I have had the privilege of watching this historic presidential election through the eyes and prism of my three young sons. What started out as an occasional question about whether "Arack Obama" (as my five year old son calls him) has, over the past year, blossomed into a nightly series of questions from my kids as to how Obama was doing in the race. While I fielded questions from them as mundane as "What is the economy?" to "Do you like John McCain?" they never asked a question about Obama's race, or Hillary Clinton's or Sarah Palin's gender. And that is what is so important and momentous about yesterday's election. For when the next generation comes of age, they do not have to wonder "what if", they will just say "when".
They do not know any different from an African-American winning the election or a woman being on the ticket. They do not know how religious barriers were brought down by JFK's election in 1960 or Joe Lieberman's nomination in 2000, or Geraldine Ferraro's and Sarah Palin's nominations. The way they see the world is fundamentally different than our generation who saw only white males running for the highest office in the land. And that is why the stakes are so high now that Obama has won the presidency.
He has the expectations and the pride of millions around the world waiting to see him in action. By running on a mantle of "change", there is enormous pressure on him to show that he can deliver change from the old Washington ways of the past. Some critics claim that his election was just a rejection of the failed Bush policies, but I see a complete affirmation in a modern liberalist movement -- one in which government can and should make people's lives better.
But change can be a dangerous aphrodisiac. It is easy to be tempted by the landslide mandate Obama received (as the first Democrat since Carter to receive a popular majority and by the clear "coattails" effect he had in down ballot races.) That is why we must hope that in delivering this change, he will be mindful to not veer too far to the left and risk repeating mistakes that Bill Clinton did in 1992 that cost Democrats the House and Senate in the 1994 Republican rout. Certain legislative priorities if done right out of the gate could cause a Republican backlash that might gain traction in the 2010 Congressional elections, and could jeopardize this once in a lifetime opportunity. For example, Obama will face enormous pressure to immediately proceed with the union "card check" legislation which does away with secret ballots for unions and allows unions to organize with a majority vote, or the "fairness doctrine" legislation through which conservative talk show radio would be required to provide a fair and balanced counterpart. We cannot allow Republicans to use these items as so-called "liberal" targets in the next election cycle.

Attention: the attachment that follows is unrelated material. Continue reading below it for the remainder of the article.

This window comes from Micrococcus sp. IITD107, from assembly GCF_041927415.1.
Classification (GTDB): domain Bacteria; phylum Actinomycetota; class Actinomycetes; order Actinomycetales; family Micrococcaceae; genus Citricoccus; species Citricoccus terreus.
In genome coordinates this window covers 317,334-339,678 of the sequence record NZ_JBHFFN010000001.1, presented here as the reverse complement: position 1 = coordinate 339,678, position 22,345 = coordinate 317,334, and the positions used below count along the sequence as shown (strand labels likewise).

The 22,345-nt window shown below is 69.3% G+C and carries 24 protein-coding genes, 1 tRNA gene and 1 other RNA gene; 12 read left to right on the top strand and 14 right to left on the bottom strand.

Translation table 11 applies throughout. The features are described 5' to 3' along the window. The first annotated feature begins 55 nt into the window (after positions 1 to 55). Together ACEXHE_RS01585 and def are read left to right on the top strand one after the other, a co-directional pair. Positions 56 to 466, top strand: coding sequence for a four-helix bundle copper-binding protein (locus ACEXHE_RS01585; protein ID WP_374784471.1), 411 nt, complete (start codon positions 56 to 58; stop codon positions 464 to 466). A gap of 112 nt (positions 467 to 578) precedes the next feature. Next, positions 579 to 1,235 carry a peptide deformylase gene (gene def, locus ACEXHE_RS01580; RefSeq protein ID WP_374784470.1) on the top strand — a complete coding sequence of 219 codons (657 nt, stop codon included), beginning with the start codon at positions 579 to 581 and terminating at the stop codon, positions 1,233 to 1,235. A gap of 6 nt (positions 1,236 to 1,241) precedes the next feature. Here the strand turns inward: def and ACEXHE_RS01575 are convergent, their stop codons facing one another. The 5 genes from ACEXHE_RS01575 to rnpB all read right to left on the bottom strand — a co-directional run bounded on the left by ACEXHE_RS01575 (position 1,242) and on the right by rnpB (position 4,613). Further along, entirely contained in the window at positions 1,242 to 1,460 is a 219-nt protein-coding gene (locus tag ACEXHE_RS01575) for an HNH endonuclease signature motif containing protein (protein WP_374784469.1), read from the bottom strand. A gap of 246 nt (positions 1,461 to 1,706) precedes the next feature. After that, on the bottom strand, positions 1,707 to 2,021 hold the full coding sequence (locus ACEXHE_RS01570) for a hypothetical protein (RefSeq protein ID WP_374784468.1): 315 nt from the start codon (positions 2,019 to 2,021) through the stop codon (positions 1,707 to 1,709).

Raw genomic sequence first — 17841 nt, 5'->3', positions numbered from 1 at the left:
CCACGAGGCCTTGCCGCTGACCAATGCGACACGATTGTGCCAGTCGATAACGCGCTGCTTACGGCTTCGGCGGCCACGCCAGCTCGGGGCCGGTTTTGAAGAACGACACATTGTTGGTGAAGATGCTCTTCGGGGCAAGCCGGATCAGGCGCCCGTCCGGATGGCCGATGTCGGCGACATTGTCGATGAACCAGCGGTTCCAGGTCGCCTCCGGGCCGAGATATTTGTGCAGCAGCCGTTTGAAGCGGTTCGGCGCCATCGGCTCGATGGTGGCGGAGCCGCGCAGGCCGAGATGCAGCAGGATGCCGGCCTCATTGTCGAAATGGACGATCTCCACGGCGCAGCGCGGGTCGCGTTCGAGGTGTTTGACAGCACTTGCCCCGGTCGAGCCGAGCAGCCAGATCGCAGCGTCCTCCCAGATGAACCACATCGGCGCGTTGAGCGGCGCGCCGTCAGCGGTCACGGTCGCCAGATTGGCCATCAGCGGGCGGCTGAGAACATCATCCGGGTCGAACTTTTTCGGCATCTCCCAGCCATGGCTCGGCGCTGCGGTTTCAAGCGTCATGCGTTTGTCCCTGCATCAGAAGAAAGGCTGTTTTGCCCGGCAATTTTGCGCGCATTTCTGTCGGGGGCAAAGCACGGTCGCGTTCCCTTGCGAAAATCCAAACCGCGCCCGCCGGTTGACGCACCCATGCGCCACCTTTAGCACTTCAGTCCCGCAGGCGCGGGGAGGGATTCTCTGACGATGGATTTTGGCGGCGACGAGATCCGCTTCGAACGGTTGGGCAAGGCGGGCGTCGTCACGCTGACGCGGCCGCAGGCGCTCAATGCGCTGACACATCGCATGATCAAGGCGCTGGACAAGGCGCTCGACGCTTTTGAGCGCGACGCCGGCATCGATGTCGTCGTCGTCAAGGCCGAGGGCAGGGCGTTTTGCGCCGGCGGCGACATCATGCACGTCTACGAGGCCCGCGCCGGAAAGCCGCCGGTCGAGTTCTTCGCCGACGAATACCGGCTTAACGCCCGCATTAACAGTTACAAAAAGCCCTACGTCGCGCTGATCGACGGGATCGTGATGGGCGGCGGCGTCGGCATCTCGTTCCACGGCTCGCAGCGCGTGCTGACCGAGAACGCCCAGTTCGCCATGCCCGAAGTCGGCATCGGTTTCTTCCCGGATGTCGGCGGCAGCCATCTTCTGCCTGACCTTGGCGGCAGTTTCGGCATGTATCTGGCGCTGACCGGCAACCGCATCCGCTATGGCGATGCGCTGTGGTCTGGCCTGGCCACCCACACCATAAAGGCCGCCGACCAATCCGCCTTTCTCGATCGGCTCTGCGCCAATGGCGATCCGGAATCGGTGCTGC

The best strategy to counteract this is to concentrate first on items that have widespread bipartisan support. These include an economic stimulus package that involves large scale public works and infrastructure projects which will create jobs and a new energy independence policy. By building that consensus between liberal Democrats, pragmatists, the more conservative Blue Dog Democrats and moderate Republicans on these key issues, Obama can build a strong coalition for change. Once that track record has been established, he can then tackle the thornier questions of universal health care and how to help the 47 million individuals who have no coverage. The time will come for additional priorities once a clear centrist coalition has been formed. Without that bedrock of support and a track record of reaching across the aisle, one of the greatest opportunities in history to create a modern "New Deal" to help Americans across the country will be lost. And I don't know how I could ever explain that to my sons.